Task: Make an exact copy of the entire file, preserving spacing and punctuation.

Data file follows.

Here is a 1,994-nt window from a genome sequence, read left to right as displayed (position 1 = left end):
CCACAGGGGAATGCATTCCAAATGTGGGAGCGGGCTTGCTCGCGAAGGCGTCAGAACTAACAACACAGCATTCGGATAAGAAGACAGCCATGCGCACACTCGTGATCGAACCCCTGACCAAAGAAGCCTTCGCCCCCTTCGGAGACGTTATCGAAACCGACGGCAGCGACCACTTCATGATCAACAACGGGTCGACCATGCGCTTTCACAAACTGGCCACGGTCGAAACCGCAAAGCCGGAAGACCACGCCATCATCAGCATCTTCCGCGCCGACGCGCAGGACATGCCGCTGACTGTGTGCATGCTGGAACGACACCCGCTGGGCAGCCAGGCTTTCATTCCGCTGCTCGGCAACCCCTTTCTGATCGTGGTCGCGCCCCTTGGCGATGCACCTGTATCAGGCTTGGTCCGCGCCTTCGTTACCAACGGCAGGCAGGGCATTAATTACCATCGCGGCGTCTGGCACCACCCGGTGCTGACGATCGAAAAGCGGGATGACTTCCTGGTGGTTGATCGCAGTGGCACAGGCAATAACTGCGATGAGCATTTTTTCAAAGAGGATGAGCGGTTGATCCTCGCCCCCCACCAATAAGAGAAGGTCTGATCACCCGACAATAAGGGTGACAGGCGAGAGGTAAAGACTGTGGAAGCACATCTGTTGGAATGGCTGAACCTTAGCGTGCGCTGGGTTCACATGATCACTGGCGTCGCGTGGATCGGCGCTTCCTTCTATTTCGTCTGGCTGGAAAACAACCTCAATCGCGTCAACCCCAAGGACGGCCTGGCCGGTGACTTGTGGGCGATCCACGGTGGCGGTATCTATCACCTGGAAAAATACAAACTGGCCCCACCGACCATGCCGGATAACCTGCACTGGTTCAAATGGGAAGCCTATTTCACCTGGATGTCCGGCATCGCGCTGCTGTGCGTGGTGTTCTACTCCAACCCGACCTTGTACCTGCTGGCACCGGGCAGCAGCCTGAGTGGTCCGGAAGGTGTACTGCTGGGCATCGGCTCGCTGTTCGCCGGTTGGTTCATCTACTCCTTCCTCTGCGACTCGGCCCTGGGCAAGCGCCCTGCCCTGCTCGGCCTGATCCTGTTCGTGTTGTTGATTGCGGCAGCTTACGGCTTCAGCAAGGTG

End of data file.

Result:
Here is a 1,994-nt window from a genome sequence, read left to right as displayed (position 1 = left end):
CCACAGGGGAATGCATTCCAAATGTGGGAGCGGGCTTGCTCGCGAAGGCGTCAGAACTAACAACACAGCATTCGGATAAGAAGACAGCCATGCGCACACTCGTGATCGAACCCCTGACCAAAGAAGCCTTCGCCCCCTTCGGAGACGTTATCGAAACCGACGGCAGCGACCACTTCATGATCAACAACGGGTCGACCATGCGCTTTCACAAACTGGCCACGGTCGAAACCGCAAAGCCGGAAGACCACGCCATCATCAGCATCTTCCGCGCCGACGCGCAGGACATGCCGCTGACTGTGTGCATGCTGGAACGACACCCGCTGGGCAGCCAGGCTTTCATTCCGCTGCTCGGCAACCCCTTTCTGATCGTGGTCGCGCCCCTTGGCGATGCACCTGTATCAGGCTTGGTCCGCGCCTTCGTTACCAACGGCAGGCAGGGCATTAATTACCATCGCGGCGTCTGGCACCACCCGGTGCTGACGATCGAAAAGCGGGATGACTTCCTGGTGGTTGATCGCAGTGGCACAGGCAATAACTGCGATGAGCATTTTTTCAAAGAGGATGAGCGGTTGATCCTCGCCCCCCACCAATAAGAGAAGGTCTGATCACCCGACAATAAGGGTGACAGGCGAGAGGTAAAGACTGTGGAAGCACATCTGTTGGAATGGCTGAACCTTAGCGTGCGCTGGGTTCACATGATCACTGGCGTCGCGTGGATCGGCGCTTCCTTCTATTTCGTCTGGCTGGAAAACAACCTCAATCGCGTCAACCCCAAGGACGGCCTGGCCGGTGACTTGTGGGCGATCCACGGTGGCGGTATCTATCACCTGGAAAAATACAAACTGGCCCCACCGACCATGCCGGATAACCTGCACTGGTTCAAATGGGAAGCCTATTTCACCTGGATGTCCGGCATCGCGCTGCTGTGCGTGGTGTTCTACTCCAACCCGACCTTGTACCTGCTGGCACCGGGCAGCAGCCTGAGTGGTCCGGAAGGTGTACTGCTGGGCATCGGCTCGCTGTTCGCCGGTTGGTTCATCTACTCCTTCCTCTGCGACTCGGCCCTGGGCAAGCGCCCTGCCCTGCTCGGCCTGATCCTGTTCGTGTTGTTGATTGCGGCAGCTTACGGCTTCAGCAAGGTG